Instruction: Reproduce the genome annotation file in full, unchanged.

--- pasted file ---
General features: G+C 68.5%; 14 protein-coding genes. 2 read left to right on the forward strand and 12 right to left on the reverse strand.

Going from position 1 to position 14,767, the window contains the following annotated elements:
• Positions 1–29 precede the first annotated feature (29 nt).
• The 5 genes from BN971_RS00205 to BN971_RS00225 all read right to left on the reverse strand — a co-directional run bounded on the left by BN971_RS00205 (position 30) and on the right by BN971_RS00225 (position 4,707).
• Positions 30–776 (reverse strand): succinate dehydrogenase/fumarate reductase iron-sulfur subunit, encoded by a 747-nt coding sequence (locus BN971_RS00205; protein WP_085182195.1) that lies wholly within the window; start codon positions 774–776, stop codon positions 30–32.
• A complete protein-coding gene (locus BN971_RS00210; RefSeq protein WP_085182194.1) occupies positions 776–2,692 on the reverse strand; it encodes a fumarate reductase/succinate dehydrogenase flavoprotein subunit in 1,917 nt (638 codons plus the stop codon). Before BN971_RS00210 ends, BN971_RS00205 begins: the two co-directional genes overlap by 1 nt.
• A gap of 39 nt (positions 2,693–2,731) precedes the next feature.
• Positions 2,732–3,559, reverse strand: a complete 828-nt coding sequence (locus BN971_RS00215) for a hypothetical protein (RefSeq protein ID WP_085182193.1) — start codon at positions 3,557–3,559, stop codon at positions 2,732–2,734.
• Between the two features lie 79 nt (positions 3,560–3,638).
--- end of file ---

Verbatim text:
General features: G+C 68.5%; 14 protein-coding genes. 2 read left to right on the forward strand and 12 right to left on the reverse strand.

Going from position 1 to position 14,767, the window contains the following annotated elements:
• Positions 1–29 precede the first annotated feature (29 nt).
• The 5 genes from BN971_RS00205 to BN971_RS00225 all read right to left on the reverse strand — a co-directional run bounded on the left by BN971_RS00205 (position 30) and on the right by BN971_RS00225 (position 4,707).
• Positions 30–776 (reverse strand): succinate dehydrogenase/fumarate reductase iron-sulfur subunit, encoded by a 747-nt coding sequence (locus BN971_RS00205; protein WP_085182195.1) that lies wholly within the window; start codon positions 774–776, stop codon positions 30–32.
• A complete protein-coding gene (locus BN971_RS00210; RefSeq protein WP_085182194.1) occupies positions 776–2,692 on the reverse strand; it encodes a fumarate reductase/succinate dehydrogenase flavoprotein subunit in 1,917 nt (638 codons plus the stop codon). Before BN971_RS00210 ends, BN971_RS00205 begins: the two co-directional genes overlap by 1 nt.
• A gap of 39 nt (positions 2,693–2,731) precedes the next feature.
• Positions 2,732–3,559, reverse strand: a complete 828-nt coding sequence (locus BN971_RS00215) for a hypothetical protein (RefSeq protein ID WP_085182193.1) — start codon at positions 3,557–3,559, stop codon at positions 2,732–2,734.
• Between the two features lie 79 nt (positions 3,560–3,638).